Rick Mann would like to be able to take public transit to work in Sunnyvale from his home in Milpitas.
"It doesn't work out because where I am here and where I need to go in Sunnyvale doesn't really have direct public transit routes," Mann said.
So he gets in his car and drives 12 minutes to work.
"I expect that it would probably take about an hour to take public transit," he said.
He is not alone -- more and more people are doing the same thing.
"Pretty much most people working anywhere other than downtown San Francisco, it's now cheaper and faster to drive a car," Bay Area News Group reporter Mike Rosenberg said.
Rosenberg has been digging through transportation data for months.
"We found that the effects of this situation go far beyond the transit riders themselves, but the drivers, there's going to be more traffic on roadways," he said.
Rosenberg says public transit cuts are largely to blame for increased traffic on Bay Area highways. At the same time, those who have no choice but to take public transit are paying the price.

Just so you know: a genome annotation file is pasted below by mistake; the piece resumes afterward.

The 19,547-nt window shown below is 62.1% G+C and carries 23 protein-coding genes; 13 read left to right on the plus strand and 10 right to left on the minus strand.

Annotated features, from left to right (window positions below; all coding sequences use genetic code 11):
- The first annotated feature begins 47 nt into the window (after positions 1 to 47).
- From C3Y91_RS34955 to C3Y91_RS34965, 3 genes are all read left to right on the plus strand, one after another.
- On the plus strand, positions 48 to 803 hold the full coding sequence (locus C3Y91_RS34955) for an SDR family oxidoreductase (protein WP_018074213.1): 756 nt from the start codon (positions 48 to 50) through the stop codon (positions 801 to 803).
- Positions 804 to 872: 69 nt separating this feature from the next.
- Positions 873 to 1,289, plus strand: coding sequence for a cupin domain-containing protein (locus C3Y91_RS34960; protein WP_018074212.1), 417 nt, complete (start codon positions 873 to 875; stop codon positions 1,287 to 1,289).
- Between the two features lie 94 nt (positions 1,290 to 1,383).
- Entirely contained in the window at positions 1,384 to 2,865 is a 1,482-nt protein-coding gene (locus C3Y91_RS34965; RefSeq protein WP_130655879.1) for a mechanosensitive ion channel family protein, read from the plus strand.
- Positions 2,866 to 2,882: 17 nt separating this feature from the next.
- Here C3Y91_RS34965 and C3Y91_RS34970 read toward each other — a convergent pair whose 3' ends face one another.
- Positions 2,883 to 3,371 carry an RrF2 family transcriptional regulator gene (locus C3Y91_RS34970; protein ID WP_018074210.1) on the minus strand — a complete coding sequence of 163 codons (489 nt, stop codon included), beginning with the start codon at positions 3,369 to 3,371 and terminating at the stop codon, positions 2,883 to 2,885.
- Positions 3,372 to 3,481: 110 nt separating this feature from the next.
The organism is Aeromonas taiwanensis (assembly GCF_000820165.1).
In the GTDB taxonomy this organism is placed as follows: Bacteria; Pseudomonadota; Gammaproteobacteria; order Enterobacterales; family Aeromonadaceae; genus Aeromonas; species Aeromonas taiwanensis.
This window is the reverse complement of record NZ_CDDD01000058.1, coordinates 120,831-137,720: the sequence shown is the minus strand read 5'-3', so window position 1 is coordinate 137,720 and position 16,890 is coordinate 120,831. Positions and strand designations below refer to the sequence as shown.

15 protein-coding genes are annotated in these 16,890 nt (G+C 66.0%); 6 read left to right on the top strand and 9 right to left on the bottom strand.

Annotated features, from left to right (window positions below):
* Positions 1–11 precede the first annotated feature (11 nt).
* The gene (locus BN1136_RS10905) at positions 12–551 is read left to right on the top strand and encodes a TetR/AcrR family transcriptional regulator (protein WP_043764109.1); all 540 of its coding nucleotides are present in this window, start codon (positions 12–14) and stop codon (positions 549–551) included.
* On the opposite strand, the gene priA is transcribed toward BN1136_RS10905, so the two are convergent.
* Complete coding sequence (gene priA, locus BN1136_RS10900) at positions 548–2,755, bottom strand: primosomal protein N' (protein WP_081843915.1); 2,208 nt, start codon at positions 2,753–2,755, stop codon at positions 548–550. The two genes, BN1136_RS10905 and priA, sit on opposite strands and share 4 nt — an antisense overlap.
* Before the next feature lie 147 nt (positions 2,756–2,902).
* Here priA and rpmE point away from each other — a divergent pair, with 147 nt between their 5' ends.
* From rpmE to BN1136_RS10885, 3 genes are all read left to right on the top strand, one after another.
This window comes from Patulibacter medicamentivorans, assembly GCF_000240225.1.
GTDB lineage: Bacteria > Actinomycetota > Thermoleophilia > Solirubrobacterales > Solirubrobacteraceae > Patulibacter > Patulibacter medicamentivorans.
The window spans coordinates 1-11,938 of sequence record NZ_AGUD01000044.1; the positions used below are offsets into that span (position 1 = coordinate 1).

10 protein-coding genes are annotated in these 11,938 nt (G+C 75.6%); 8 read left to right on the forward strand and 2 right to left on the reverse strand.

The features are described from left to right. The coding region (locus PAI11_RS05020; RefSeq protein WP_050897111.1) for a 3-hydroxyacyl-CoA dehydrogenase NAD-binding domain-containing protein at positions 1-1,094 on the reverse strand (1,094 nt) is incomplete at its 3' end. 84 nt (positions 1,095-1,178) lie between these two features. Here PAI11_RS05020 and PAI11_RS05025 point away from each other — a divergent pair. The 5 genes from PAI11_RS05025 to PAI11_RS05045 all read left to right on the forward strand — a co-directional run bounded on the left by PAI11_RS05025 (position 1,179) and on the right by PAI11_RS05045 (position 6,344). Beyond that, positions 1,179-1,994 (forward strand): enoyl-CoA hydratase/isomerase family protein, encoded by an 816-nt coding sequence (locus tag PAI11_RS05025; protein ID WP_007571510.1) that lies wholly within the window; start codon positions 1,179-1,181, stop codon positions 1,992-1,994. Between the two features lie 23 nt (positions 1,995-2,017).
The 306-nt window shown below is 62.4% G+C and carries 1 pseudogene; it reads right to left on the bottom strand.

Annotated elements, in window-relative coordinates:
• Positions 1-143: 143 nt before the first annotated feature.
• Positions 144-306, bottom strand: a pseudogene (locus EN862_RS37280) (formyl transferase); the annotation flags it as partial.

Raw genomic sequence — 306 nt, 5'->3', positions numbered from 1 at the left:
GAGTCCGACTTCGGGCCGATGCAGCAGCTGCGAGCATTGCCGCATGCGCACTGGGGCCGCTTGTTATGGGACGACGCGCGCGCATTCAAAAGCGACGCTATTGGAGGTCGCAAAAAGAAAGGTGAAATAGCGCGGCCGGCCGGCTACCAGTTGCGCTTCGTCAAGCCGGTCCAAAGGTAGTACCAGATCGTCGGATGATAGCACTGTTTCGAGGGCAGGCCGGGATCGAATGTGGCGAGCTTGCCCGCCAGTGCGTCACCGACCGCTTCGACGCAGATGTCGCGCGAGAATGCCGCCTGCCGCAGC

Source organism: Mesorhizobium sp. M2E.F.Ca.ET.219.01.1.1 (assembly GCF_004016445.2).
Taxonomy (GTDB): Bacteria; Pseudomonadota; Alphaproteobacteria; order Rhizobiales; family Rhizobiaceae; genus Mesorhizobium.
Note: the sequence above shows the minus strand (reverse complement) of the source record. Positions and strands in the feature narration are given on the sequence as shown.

"What we've been hearing is that some people are going to have to cut back on other essentials like grocery bills and utilities and pay these fare hikes because they have no alternative," he said.
For commuters like Mann it's not the cost, but the time saved from behind the wheel that is most valuable.
"That time would be mine so to speak, I could either read, catch up on a little work or take a nap," Mann said.
But with service increases unlikely anytime soon he will have to spend that time driving instead.
Written and produced by Ken Miguel